The unreliable narrator appears in numerous literary works in various forms, including the Naïf, whose limited or immature perception creates dramatic irony in which the narrator provides details that allow the reader’s knowledge of the story to surpass their own. Notable examples of this type of narrator include Huckleberry Finn from the book of the same name and Scout from To Kill a Mockingbird, both of whom share similarities with Ok-hui in voice and style. Although Scout narrates the book as an adult, she recalls her childhood memories in the remarkable detail characteristic of naïve narrators, mimicking Ok-hui’s style of speaking and her inability to integrate pieces of information. Just as Scout remains preoccupied at the beginning of the story with her fantasies about Boo Radley and neglects her father’s monumental undertaking in court, Ok-hui reveals details that enable the reader’s comprehension of the situation between her mother and the boarder, but she cannot synthesize a conclusion based on these pieces of evidence. Additionally, both characters face the prejudice and injustice of their respective societies, albeit unknowingly in Ok-hui’s case, becoming unwitting pieces in the social machine that will soon taint the innocence that features so prominently in the text. Set during the same time period, these two young girls face the same trauma and bitterness that 7,000 miles of physical distance and 100,000 years of evolution could not erase: the detrimental effects of blind acceptance of generalizations and biased preconceptions that provide the hallmark of the human race. The authors of each of these pieces use their narrators to create satires of social regulations, encouraging people to contradict prejudice and oppression and instead form a society of harmony and acceptance.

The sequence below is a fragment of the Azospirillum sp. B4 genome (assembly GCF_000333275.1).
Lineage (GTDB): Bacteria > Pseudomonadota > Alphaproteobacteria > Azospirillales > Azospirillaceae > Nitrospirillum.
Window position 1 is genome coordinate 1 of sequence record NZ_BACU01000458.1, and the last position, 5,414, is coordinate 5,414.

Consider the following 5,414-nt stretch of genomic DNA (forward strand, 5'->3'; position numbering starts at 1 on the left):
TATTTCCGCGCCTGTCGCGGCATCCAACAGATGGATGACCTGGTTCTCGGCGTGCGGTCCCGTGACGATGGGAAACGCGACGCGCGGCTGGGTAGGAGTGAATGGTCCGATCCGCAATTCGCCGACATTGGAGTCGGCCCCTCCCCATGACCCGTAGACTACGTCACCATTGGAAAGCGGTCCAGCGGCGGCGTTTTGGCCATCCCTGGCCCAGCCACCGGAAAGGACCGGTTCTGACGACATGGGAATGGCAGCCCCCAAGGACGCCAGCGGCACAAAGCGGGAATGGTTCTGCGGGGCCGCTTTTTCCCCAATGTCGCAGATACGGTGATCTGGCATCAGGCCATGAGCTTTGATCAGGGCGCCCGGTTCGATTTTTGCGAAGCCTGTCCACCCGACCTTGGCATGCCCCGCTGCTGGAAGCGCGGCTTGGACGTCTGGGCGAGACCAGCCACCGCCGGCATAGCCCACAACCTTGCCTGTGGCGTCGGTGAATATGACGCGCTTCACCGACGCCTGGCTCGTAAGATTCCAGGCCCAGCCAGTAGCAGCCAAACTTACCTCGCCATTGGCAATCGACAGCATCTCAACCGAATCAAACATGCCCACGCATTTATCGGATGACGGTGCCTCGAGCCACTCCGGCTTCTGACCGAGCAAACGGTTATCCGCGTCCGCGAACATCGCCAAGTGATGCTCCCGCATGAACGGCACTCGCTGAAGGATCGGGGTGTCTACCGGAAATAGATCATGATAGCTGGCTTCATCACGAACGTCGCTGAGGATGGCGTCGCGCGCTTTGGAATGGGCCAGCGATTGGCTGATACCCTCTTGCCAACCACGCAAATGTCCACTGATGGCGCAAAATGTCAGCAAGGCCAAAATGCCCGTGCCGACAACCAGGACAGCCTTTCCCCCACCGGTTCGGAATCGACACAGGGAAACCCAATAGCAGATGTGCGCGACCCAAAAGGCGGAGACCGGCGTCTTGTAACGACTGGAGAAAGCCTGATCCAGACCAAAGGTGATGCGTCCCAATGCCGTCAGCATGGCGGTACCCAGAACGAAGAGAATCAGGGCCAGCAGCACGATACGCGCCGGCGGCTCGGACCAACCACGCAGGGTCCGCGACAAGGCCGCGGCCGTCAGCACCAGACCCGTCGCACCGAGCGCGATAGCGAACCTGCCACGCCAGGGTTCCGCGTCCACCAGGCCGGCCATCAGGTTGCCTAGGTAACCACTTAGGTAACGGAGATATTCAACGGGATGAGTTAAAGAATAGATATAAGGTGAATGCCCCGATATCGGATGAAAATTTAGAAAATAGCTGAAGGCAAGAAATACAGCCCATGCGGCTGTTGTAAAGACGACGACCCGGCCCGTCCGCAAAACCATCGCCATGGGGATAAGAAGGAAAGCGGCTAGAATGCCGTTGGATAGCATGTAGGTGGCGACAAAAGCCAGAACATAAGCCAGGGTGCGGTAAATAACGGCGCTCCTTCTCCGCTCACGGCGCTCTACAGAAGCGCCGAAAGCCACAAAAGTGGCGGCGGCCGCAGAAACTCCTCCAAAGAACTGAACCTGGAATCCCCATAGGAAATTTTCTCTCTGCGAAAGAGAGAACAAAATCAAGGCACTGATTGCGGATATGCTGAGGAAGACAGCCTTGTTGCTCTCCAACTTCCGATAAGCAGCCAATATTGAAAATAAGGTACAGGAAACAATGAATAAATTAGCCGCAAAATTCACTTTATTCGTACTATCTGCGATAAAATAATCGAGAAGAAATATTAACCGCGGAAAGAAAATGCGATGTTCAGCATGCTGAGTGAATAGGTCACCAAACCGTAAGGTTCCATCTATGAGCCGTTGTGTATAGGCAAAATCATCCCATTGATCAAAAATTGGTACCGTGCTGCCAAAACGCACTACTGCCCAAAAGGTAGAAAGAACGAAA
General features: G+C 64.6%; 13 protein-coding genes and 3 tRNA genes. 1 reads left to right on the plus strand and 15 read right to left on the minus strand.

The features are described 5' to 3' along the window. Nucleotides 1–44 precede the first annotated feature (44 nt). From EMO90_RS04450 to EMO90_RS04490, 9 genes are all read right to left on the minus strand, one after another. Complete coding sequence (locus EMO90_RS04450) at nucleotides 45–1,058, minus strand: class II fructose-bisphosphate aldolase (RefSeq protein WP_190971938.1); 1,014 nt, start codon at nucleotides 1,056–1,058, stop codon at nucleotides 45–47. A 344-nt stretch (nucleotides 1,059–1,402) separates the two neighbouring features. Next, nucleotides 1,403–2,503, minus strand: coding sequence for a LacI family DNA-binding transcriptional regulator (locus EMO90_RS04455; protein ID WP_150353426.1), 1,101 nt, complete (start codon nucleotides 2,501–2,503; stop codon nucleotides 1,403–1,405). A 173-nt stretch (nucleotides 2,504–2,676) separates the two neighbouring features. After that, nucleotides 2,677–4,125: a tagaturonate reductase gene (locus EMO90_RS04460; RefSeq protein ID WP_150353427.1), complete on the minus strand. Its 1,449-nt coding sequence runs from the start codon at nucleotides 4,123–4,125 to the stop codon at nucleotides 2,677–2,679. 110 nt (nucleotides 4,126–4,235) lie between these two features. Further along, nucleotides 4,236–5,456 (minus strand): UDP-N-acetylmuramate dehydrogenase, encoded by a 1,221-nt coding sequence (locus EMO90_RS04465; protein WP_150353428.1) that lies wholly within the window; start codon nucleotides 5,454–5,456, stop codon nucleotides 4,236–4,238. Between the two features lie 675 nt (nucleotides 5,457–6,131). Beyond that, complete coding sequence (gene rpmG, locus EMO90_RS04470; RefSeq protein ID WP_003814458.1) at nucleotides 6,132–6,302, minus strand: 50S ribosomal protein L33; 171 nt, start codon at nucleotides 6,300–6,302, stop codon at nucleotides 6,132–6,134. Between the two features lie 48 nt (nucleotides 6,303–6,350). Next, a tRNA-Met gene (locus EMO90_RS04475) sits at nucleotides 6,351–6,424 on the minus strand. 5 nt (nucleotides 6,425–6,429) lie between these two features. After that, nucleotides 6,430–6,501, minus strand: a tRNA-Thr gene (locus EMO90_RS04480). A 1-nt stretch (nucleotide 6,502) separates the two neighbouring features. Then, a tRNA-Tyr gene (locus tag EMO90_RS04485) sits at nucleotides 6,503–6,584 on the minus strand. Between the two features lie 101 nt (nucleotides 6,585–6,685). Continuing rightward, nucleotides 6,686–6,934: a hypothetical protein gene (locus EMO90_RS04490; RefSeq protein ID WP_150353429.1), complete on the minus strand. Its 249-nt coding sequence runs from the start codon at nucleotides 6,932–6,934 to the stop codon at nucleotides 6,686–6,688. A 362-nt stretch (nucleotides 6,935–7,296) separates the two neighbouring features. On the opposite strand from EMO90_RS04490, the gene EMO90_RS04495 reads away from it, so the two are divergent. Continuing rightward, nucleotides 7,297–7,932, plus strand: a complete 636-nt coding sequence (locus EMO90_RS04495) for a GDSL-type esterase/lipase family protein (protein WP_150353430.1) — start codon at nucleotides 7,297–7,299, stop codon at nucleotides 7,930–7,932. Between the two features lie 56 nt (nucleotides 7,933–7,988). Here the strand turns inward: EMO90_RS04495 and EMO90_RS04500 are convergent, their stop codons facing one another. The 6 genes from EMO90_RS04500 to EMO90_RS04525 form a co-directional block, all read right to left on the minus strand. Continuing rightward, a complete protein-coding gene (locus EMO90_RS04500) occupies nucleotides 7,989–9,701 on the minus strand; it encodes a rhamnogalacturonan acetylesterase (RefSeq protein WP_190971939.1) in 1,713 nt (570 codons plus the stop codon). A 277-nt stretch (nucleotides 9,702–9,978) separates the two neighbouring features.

Therefore, Chu Yo-Sôp's innocent narrator in “Mama and the Boarder” obliviously describes the relationship between the two adults of her household by providing the reader with details that contribute to the themes of love and duty. Ok-hui’s inability to understand complex emotions facilitates her misinterpretation of characters’ body language, allowing the reader to extrapolate upon the events she describes in order to discover the underlying plot. Ok-hui’s youth and ignorance demonstrate the sophisticated themes of the narrative: her juvenescence shows the maturity of the story and the author’s faith in the ability of the reader to draw conclusions about the plot based on Ok-hui’s naïve observations. The author operates under the assumption that, despite Ok-hui’s misinterpretations of the motivations inciting the actions of characters in the story, the reader will use the information she provides to visualize the circumstances in each scenario. The dramatic irony created through this literary construction satirizes the rigid social laws governing gender roles and familial duties that existed in Chu Yo-Sôp's Korea, a world that compelled a woman to choose between her child and her lover: a world that forced her to decide which type of love to lose.